JONESBORO, AR (KAIT) - Arkansas State University has a new chancellor.
A-State announced Dr. Kelly Damphousse will lead the school.
Dr. Charles Welch, ASU System president, made the announcement during a live Facebook feed from his office in Little Rock Wednesday morning.
Damphousse will begin his duties at A-State effective July 1. Welch said his annual salary will be $360,000.
According to the three-year contract, Damphousse will receive a deferred compensation payment each year beginning on July 1, 2018, in the amount of $40,000, paid with private funds. He will receive the deferred compensation in 2019 and 2020, and each subsequent year added to his contract. The payments will be contingent on his receiving a "satisfactory job performance evaluation from the President of the Arkansas State University System for each year the payment is due," the contract states.
In addition, if Damphousse is still the chancellor on July 1, 2022, he will receive a "longevity incentive payment" of $100,000, paid with private funds. Again, it will be contingent on his evaluation.
Damphousse will also be immediately granted tenure in the College of Liberal Arts and Communications as a full professor of sociology. Should he resign or not be reappointed, he will be able to return to a position as a full professor, receiving comparable compensation as a 12-month faculty member of the same rank. The contract will also allow him six months paid "to prepare to re-enter the classroom and to re-establish teach materials."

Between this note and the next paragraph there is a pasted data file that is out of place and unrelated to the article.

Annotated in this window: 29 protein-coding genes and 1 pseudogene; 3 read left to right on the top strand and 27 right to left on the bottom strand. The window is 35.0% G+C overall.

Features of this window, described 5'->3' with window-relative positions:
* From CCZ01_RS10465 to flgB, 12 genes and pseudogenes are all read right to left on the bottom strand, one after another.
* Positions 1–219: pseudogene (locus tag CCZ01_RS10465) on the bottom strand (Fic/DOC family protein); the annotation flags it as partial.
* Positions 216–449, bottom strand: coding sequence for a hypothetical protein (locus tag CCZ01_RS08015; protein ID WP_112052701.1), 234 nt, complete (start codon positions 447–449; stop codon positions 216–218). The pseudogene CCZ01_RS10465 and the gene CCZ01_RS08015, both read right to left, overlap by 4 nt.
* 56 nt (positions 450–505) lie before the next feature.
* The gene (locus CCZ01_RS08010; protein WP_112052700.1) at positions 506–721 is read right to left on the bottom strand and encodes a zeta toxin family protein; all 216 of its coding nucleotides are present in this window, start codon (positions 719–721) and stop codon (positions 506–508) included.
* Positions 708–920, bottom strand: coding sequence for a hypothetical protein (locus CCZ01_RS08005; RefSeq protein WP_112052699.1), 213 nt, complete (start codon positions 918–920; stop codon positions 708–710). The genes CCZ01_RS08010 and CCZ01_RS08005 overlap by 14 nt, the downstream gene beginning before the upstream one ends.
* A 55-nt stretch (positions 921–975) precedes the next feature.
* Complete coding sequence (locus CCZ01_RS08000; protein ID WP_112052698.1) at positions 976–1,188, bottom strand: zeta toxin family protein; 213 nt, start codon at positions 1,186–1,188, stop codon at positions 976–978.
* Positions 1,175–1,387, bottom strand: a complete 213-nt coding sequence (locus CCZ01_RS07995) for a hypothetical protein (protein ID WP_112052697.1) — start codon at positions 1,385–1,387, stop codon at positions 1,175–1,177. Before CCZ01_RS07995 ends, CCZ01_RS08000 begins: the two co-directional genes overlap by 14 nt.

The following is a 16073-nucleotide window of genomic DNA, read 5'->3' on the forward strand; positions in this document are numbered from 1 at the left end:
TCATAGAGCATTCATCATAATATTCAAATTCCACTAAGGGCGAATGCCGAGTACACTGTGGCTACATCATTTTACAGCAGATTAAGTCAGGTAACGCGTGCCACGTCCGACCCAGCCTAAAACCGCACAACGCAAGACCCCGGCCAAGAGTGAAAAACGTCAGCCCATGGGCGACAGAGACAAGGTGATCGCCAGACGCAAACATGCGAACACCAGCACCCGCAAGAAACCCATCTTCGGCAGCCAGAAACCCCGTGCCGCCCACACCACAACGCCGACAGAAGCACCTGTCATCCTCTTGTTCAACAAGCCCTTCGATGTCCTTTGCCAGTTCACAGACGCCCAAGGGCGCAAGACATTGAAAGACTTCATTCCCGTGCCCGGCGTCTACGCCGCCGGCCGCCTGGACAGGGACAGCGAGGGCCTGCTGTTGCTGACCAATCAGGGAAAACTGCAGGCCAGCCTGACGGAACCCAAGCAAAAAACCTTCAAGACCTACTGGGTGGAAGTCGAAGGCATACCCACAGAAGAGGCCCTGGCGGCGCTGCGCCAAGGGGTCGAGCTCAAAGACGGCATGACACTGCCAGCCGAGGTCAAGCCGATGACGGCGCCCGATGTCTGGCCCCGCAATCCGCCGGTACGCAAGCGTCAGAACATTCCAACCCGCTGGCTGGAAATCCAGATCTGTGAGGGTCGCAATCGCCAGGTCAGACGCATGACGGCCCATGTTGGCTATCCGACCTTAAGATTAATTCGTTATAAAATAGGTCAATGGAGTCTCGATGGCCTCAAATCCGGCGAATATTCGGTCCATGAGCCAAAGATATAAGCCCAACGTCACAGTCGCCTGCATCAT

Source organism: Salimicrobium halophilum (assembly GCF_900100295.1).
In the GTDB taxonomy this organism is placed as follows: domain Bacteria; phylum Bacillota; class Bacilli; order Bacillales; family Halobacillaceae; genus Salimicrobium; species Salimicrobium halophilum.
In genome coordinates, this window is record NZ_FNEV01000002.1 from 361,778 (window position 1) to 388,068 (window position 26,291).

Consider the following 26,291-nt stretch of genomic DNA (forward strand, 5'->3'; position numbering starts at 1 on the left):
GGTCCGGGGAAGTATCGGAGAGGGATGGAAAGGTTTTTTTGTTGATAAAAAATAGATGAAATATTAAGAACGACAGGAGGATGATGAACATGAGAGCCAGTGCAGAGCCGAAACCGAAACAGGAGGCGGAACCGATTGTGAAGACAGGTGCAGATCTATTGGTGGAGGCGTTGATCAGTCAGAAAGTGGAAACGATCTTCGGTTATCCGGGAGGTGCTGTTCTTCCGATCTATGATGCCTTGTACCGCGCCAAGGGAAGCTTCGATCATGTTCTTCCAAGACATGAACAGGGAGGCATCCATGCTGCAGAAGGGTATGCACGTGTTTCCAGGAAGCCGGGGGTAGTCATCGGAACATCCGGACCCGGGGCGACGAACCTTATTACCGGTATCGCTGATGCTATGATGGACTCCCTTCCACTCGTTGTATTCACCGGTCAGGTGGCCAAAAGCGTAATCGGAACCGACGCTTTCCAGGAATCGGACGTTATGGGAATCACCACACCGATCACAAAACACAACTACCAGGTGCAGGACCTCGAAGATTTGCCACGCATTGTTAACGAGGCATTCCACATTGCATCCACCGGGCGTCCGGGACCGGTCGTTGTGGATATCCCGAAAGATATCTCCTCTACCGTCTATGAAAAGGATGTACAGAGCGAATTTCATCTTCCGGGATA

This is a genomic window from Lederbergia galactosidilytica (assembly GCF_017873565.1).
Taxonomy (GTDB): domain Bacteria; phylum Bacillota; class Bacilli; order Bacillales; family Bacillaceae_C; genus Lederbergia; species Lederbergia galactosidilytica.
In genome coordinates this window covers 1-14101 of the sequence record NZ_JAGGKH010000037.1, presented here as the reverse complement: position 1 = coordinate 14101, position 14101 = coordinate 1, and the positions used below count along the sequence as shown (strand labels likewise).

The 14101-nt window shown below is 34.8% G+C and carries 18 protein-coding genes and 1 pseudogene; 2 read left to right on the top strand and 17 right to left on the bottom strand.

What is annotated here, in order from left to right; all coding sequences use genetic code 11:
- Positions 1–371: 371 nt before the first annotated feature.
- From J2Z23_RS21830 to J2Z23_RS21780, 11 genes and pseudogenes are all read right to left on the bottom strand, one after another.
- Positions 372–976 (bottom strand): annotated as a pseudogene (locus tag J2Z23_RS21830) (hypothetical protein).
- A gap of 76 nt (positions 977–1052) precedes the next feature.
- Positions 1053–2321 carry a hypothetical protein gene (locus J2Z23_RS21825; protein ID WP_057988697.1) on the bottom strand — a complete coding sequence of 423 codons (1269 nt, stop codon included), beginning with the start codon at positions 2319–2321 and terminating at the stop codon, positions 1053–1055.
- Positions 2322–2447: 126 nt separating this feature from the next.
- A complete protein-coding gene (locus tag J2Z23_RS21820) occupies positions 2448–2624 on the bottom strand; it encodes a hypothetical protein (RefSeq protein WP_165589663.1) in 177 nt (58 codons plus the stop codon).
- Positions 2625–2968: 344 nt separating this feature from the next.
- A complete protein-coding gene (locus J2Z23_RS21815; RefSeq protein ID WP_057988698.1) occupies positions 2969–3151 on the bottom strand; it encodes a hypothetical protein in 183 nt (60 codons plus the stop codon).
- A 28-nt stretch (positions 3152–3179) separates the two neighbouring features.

A-State also agreed to provide housing at 1503 E. Nettleton, membership to two Jonesboro country clubs, a cell phone, automobile, reimbursement for moving expenses, scholarship opportunities and tuition discounts for him and his family, reimbursement for travel expenses, 22.5 working days of paid annual leave, 12 days annual sick leave, health insurance, and a $1 million life insurance policy at no cost to him.
Welch said the Chancellor Search Advisory Committee voted unanimously Friday to recommend Damphousse following campus interviews with the three finalists.
"Kelly's personal story is compelling, and his blend of academic and leadership experience and history of significant student interaction are all traits that made him an ideal choice," Welch said. "His servant leadership approach and commitment to shared governance really resonated with many of us. His experience at a major research institution such as Oklahoma will benefit A-State, and I can't wait for him to get started."
A native of Canada, Damphousse served as associate dean of the College of Arts and Sciences at OU for nine years prior to becoming dean.
Damphousse, who once worked as a prison guard prior to his career in higher education, is a sociologist who has done extensive research on terrorism and substance abuse, according to a statement from A-State. He and his wife, Beth, serve as faculty-in-residence in an OU residence hall, living with 384 freshmen every year. Students voted him "Best OU Professor" in 2015.
"This is a humbling moment for me personally, but I am also very excited about this opportunity," Damphousse said. "Beth and I appreciate the confidence that President Welch, the Search Committee and the rest of A-State's community have in us. We cannot wait to get back to the Upper Delta in July so that we can begin serving our faculty, staff, students, alumni and the Jonesboro community. Together, we will all continue building on A-State's rich legacy begun so nobly by President V.C. Jays in 1910."
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